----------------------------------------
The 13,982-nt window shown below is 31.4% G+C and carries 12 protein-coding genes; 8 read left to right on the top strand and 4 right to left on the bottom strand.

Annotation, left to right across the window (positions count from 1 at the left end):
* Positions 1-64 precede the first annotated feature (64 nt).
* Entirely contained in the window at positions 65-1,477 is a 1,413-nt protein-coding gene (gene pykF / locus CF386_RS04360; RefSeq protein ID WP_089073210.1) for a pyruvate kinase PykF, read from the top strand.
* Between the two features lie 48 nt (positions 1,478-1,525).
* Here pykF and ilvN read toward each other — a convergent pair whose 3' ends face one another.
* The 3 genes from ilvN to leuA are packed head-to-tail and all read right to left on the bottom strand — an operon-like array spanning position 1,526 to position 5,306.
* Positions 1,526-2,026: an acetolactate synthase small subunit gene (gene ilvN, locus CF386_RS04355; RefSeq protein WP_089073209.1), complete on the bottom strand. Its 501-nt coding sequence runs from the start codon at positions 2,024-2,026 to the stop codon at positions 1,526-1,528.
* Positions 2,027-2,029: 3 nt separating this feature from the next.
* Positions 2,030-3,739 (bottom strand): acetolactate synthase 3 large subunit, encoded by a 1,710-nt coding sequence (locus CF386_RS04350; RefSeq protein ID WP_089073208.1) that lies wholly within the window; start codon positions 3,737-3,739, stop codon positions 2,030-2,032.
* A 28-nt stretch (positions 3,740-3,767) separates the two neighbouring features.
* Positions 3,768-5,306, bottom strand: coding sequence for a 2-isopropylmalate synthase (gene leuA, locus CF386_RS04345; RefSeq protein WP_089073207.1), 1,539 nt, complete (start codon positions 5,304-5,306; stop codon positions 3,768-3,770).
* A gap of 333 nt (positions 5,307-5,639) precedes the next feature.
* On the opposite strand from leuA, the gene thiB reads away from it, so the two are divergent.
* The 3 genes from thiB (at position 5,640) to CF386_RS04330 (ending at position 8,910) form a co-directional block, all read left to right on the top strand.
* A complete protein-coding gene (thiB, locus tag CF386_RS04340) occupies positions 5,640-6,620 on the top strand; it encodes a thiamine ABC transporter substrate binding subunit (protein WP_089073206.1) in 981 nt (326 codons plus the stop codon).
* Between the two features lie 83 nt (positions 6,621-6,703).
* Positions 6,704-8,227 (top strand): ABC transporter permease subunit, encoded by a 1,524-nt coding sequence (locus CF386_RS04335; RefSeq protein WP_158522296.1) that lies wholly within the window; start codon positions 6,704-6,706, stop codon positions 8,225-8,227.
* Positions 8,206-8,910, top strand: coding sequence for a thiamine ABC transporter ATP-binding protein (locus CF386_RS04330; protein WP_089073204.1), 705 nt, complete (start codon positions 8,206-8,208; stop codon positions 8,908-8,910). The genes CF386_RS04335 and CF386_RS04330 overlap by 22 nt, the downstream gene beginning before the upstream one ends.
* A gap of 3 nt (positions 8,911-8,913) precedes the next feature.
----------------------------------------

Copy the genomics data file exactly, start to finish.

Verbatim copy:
The 13,982-nt window shown below is 31.4% G+C and carries 12 protein-coding genes; 8 read left to right on the top strand and 4 right to left on the bottom strand.

Annotation, left to right across the window (positions count from 1 at the left end):
* Positions 1-64 precede the first annotated feature (64 nt).
* Entirely contained in the window at positions 65-1,477 is a 1,413-nt protein-coding gene (gene pykF / locus CF386_RS04360; RefSeq protein ID WP_089073210.1) for a pyruvate kinase PykF, read from the top strand.
* Between the two features lie 48 nt (positions 1,478-1,525).
* Here pykF and ilvN read toward each other — a convergent pair whose 3' ends face one another.
* The 3 genes from ilvN to leuA are packed head-to-tail and all read right to left on the bottom strand — an operon-like array spanning position 1,526 to position 5,306.
* Positions 1,526-2,026: an acetolactate synthase small subunit gene (gene ilvN, locus CF386_RS04355; RefSeq protein WP_089073209.1), complete on the bottom strand. Its 501-nt coding sequence runs from the start codon at positions 2,024-2,026 to the stop codon at positions 1,526-1,528.
* Positions 2,027-2,029: 3 nt separating this feature from the next.
* Positions 2,030-3,739 (bottom strand): acetolactate synthase 3 large subunit, encoded by a 1,710-nt coding sequence (locus CF386_RS04350; RefSeq protein ID WP_089073208.1) that lies wholly within the window; start codon positions 3,737-3,739, stop codon positions 2,030-2,032.
* A 28-nt stretch (positions 3,740-3,767) separates the two neighbouring features.
* Positions 3,768-5,306, bottom strand: coding sequence for a 2-isopropylmalate synthase (gene leuA, locus CF386_RS04345; RefSeq protein WP_089073207.1), 1,539 nt, complete (start codon positions 5,304-5,306; stop codon positions 3,768-3,770).
* A gap of 333 nt (positions 5,307-5,639) precedes the next feature.
* On the opposite strand from leuA, the gene thiB reads away from it, so the two are divergent.
* The 3 genes from thiB (at position 5,640) to CF386_RS04330 (ending at position 8,910) form a co-directional block, all read left to right on the top strand.
* A complete protein-coding gene (thiB, locus tag CF386_RS04340) occupies positions 5,640-6,620 on the top strand; it encodes a thiamine ABC transporter substrate binding subunit (protein WP_089073206.1) in 981 nt (326 codons plus the stop codon).
* Between the two features lie 83 nt (positions 6,621-6,703).
* Positions 6,704-8,227 (top strand): ABC transporter permease subunit, encoded by a 1,524-nt coding sequence (locus CF386_RS04335; RefSeq protein WP_158522296.1) that lies wholly within the window; start codon positions 6,704-6,706, stop codon positions 8,225-8,227.
* Positions 8,206-8,910, top strand: coding sequence for a thiamine ABC transporter ATP-binding protein (locus CF386_RS04330; protein WP_089073204.1), 705 nt, complete (start codon positions 8,206-8,208; stop codon positions 8,908-8,910). The genes CF386_RS04335 and CF386_RS04330 overlap by 22 nt, the downstream gene beginning before the upstream one ends.
* A gap of 3 nt (positions 8,911-8,913) precedes the next feature.